Friday, May 29, 2009

City barred from enforcing property tax lien on property sold after bankruptcy proceeding


The issue in this case is whether the trial court had jurisdiction to hear a suit filed by the City of Chattanooga ("the City") to enforce a real property tax lien on property acquired by Custom Baking Company through a sale conducted by a bankruptcy court trustee. The previous owner of the real property, which was alleged to have been delinquent in payment of its city property taxes, filed a bankruptcy petition in the United States Bankruptcy Court for the District of Delaware prior to this action. The City was listed as a creditor in the bankruptcy action and was notified of the proposed sale of the debtor's assets by the bankruptcy trustee and filed no objection. After the sale of the property, the Bankruptcy Court approved the sale free and clear of all liens, claims, and encumbrances, and retained jurisdiction "to determine any claims, disputes or causes of action arising out of or relating to the proposed sale." The City brought this action in state Chancery Court several months after the entry of the Bankruptcy Court's order. Upon review, we affirm the trial court's judgment that it lacked jurisdiction to hear and decide this case and that the City is barred by the collateral attack doctrine from bringing this action to circumvent the Bankruptcy Court's prior valid final order.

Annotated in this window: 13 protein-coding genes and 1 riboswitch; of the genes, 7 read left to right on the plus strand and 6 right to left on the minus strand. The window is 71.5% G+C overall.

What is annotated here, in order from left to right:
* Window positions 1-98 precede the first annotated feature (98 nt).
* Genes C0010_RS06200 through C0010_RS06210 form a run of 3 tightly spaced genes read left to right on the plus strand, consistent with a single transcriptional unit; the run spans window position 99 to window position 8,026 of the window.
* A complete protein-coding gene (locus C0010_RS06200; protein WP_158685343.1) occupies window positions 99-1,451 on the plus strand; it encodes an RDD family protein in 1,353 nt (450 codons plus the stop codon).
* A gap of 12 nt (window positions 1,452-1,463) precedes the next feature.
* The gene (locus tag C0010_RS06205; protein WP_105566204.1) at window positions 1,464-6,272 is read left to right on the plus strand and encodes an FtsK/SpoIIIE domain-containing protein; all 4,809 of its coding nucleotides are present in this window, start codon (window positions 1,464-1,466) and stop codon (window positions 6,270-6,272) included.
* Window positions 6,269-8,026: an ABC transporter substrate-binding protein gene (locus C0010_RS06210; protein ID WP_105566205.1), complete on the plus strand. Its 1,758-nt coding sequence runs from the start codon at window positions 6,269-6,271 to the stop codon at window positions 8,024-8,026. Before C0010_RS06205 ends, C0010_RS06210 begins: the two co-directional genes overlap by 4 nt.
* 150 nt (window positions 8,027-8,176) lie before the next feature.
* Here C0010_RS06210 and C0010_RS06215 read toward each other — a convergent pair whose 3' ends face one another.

Opinion may be found at the TBA website:

"The Bankruptcy Court’s order contains the following clear and unambiguous provisions that are dispositive of this case:  (1) “all persons and entities holding liens, claims, encumbrances and interests . . . in the Assets prior to Closing, including, but not limited to, all . . . governmental, tax and regulatory authorities . . . hereby are forever barred, estopped and permanently enjoined from asserting such liens, claims, encumbrances and interests against the Buyer, its successors or assigns, or against the Assets,” and (2) “[t]his Court shall retain jurisdiction to determine any claims, disputes or causes of action arising out of or relating to the Proposed Sale.”  The City does not assert that the Bankruptcy Court did not properly assume jurisdiction pursuant to 28 U.S.C. §§ 157 and 1334; it recognized the Bankruptcy Court’s jurisdiction by making an appearance and filing a proof of claim as a creditor.  Further, the City had notice of every pertinent step in Bankruptcy Court prior to the sale of the debtor’s assets and, therefore, had ample opportunity to object and have its position and arguments heard and considered before the Bankruptcy Court." Id.

"The present case does not involve an exception to the automatic stay in a bankruptcy proceeding, such as the “police or regulatory power” exception addressed in Chao.  Nor did the Chao court, which ultimately held the bankruptcy court had exclusive jurisdiction under its facts, address the situation of a subsequent collateral attack in state court upon a final order validly issued by a bankruptcy court that specifically retains jurisdiction over causes of action arising out of or relating to the authorized sale of a debtor’s assets.  Thus, the Chao opinion is of no avail to the City under the present circumstances." Id.